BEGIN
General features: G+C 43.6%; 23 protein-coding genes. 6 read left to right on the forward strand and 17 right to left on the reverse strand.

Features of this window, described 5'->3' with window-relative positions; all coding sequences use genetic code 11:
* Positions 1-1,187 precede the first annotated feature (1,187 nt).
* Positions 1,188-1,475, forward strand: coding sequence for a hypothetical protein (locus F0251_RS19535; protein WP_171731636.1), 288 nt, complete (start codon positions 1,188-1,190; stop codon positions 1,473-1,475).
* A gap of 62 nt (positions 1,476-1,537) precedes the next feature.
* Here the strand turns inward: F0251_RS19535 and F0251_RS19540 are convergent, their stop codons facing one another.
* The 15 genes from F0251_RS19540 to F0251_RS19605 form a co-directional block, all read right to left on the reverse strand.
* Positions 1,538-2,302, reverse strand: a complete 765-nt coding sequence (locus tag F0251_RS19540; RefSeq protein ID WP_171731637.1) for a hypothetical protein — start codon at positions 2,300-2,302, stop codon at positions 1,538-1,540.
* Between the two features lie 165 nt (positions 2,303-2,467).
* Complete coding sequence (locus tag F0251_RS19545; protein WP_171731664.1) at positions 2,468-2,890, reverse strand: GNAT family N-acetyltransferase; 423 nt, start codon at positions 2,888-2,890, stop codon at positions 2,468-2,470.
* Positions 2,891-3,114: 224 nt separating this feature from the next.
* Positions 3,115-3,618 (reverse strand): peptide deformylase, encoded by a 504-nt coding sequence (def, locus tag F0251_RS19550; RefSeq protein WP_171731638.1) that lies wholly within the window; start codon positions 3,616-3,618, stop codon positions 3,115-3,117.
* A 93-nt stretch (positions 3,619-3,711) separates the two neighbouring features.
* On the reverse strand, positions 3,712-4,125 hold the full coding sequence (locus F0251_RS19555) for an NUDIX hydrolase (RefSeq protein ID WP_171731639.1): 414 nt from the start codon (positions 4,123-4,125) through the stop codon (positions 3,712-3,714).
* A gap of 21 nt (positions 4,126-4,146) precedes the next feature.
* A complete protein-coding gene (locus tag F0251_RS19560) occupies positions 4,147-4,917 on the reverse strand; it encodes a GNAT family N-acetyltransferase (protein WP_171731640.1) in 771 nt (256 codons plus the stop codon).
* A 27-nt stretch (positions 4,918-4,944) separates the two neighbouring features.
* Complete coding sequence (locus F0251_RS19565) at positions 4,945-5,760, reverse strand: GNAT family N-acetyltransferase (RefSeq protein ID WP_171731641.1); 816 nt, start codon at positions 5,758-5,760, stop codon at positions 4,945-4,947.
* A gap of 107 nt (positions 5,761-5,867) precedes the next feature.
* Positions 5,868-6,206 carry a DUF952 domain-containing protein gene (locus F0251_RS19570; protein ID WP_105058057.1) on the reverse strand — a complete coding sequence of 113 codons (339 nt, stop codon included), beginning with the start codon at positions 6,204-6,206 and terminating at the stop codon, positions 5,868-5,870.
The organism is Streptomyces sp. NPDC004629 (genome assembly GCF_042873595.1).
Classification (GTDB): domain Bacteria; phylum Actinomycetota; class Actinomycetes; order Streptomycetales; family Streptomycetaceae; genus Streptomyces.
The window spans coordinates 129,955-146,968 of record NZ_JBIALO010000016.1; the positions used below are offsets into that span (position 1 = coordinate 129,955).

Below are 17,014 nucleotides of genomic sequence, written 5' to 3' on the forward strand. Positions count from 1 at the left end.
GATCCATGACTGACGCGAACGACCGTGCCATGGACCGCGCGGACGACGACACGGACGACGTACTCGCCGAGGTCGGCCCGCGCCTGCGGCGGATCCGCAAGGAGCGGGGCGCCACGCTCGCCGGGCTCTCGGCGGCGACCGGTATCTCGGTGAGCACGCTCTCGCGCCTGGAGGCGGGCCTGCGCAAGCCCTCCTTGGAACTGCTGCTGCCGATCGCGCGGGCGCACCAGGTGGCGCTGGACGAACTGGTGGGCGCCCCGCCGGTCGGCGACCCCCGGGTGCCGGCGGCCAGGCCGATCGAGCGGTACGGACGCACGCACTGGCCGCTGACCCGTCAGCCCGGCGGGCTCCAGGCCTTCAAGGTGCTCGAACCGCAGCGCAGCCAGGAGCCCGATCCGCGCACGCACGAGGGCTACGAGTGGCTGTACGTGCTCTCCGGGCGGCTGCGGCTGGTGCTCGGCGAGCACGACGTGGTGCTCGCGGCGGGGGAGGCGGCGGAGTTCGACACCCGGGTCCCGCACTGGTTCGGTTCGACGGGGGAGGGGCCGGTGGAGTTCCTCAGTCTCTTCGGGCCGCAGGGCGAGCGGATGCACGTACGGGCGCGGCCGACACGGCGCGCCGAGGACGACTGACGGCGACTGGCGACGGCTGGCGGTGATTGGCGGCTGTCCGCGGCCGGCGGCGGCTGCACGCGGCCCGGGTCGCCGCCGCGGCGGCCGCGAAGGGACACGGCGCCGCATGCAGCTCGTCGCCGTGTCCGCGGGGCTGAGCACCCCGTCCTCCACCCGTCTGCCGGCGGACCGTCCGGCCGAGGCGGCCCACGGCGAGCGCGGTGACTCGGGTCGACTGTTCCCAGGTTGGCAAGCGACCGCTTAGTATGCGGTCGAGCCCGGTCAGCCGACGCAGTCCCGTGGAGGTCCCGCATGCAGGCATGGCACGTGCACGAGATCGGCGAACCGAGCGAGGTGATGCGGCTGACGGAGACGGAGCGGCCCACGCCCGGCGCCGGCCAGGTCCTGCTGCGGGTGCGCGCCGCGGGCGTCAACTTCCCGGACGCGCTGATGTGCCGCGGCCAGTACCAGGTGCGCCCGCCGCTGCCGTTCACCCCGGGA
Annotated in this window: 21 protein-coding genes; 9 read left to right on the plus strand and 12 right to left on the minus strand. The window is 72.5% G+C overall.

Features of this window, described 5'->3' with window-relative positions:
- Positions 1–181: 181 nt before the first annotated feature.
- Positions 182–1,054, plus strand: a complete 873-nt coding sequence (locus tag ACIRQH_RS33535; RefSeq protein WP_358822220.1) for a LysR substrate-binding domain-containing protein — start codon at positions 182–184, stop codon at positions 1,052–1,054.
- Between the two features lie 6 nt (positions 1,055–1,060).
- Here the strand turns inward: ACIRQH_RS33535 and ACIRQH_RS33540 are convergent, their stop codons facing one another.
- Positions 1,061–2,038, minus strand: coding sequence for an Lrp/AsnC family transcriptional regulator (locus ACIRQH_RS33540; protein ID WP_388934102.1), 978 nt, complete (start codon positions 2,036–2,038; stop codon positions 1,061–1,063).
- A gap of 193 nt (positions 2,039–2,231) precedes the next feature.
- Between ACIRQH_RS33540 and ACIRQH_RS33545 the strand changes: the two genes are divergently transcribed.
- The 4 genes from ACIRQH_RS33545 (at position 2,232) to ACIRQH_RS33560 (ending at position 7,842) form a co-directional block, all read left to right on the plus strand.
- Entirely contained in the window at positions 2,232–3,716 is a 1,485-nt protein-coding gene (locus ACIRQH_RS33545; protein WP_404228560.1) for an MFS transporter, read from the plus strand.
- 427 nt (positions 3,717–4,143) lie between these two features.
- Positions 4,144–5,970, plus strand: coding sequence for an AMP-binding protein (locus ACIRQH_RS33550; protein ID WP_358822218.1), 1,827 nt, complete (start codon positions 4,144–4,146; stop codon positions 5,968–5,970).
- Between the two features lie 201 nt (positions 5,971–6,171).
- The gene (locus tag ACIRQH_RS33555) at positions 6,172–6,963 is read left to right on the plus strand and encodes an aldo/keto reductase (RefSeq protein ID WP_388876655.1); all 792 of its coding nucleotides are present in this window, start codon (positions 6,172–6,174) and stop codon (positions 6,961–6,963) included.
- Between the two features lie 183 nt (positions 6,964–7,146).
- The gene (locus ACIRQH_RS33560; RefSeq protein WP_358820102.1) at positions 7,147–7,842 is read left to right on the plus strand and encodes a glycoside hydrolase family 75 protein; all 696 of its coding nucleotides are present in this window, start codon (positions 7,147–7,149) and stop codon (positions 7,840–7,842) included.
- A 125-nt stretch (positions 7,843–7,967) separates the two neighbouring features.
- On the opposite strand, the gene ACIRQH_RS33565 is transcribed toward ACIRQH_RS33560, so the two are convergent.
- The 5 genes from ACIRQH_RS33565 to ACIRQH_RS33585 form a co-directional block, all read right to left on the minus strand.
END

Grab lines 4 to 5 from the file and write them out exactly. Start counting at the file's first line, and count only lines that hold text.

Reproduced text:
* Positions 1,188-1,475, forward strand: coding sequence for a hypothetical protein (locus F0251_RS19535; protein WP_171731636.1), 288 nt, complete (start codon positions 1,188-1,190; stop codon positions 1,473-1,475).
* A gap of 62 nt (positions 1,476-1,537) precedes the next feature.